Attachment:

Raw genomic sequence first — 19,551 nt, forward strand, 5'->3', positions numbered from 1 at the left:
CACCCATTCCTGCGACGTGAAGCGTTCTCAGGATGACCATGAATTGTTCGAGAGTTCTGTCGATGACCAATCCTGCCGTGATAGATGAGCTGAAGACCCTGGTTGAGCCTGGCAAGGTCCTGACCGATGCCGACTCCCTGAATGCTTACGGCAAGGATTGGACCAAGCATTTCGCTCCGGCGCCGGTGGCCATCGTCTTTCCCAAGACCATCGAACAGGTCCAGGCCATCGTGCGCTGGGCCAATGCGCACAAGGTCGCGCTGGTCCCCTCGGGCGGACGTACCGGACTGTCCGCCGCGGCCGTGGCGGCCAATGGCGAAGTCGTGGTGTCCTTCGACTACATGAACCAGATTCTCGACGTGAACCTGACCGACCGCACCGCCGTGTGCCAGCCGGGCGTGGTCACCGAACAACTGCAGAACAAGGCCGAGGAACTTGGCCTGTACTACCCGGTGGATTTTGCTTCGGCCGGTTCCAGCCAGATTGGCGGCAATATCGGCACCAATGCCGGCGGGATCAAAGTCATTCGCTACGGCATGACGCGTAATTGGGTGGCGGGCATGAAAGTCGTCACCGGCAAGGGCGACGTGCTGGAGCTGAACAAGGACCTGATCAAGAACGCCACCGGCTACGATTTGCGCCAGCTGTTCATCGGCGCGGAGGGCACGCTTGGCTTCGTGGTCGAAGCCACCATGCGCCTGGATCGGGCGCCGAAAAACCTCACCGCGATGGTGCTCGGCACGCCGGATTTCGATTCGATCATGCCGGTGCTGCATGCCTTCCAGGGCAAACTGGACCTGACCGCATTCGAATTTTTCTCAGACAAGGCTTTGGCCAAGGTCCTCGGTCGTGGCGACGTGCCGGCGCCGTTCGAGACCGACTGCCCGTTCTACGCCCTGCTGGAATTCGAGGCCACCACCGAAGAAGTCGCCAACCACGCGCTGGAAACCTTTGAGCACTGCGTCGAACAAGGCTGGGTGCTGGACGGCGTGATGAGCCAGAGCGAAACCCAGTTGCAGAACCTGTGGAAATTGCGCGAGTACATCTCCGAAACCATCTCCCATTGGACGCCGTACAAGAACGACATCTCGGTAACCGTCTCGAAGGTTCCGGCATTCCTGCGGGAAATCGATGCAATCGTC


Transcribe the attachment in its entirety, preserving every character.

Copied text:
Raw genomic sequence first — 19,551 nt, forward strand, 5'->3', positions numbered from 1 at the left:
CACCCATTCCTGCGACGTGAAGCGTTCTCAGGATGACCATGAATTGTTCGAGAGTTCTGTCGATGACCAATCCTGCCGTGATAGATGAGCTGAAGACCCTGGTTGAGCCTGGCAAGGTCCTGACCGATGCCGACTCCCTGAATGCTTACGGCAAGGATTGGACCAAGCATTTCGCTCCGGCGCCGGTGGCCATCGTCTTTCCCAAGACCATCGAACAGGTCCAGGCCATCGTGCGCTGGGCCAATGCGCACAAGGTCGCGCTGGTCCCCTCGGGCGGACGTACCGGACTGTCCGCCGCGGCCGTGGCGGCCAATGGCGAAGTCGTGGTGTCCTTCGACTACATGAACCAGATTCTCGACGTGAACCTGACCGACCGCACCGCCGTGTGCCAGCCGGGCGTGGTCACCGAACAACTGCAGAACAAGGCCGAGGAACTTGGCCTGTACTACCCGGTGGATTTTGCTTCGGCCGGTTCCAGCCAGATTGGCGGCAATATCGGCACCAATGCCGGCGGGATCAAAGTCATTCGCTACGGCATGACGCGTAATTGGGTGGCGGGCATGAAAGTCGTCACCGGCAAGGGCGACGTGCTGGAGCTGAACAAGGACCTGATCAAGAACGCCACCGGCTACGATTTGCGCCAGCTGTTCATCGGCGCGGAGGGCACGCTTGGCTTCGTGGTCGAAGCCACCATGCGCCTGGATCGGGCGCCGAAAAACCTCACCGCGATGGTGCTCGGCACGCCGGATTTCGATTCGATCATGCCGGTGCTGCATGCCTTCCAGGGCAAACTGGACCTGACCGCATTCGAATTTTTCTCAGACAAGGCTTTGGCCAAGGTCCTCGGTCGTGGCGACGTGCCGGCGCCGTTCGAGACCGACTGCCCGTTCTACGCCCTGCTGGAATTCGAGGCCACCACCGAAGAAGTCGCCAACCACGCGCTGGAAACCTTTGAGCACTGCGTCGAACAAGGCTGGGTGCTGGACGGCGTGATGAGCCAGAGCGAAACCCAGTTGCAGAACCTGTGGAAATTGCGCGAGTACATCTCCGAAACCATCTCCCATTGGACGCCGTACAAGAACGACATCTCGGTAACCGTCTCGAAGGTTCCGGCATTCCTGCGGGAAATCGATGCAATCGTC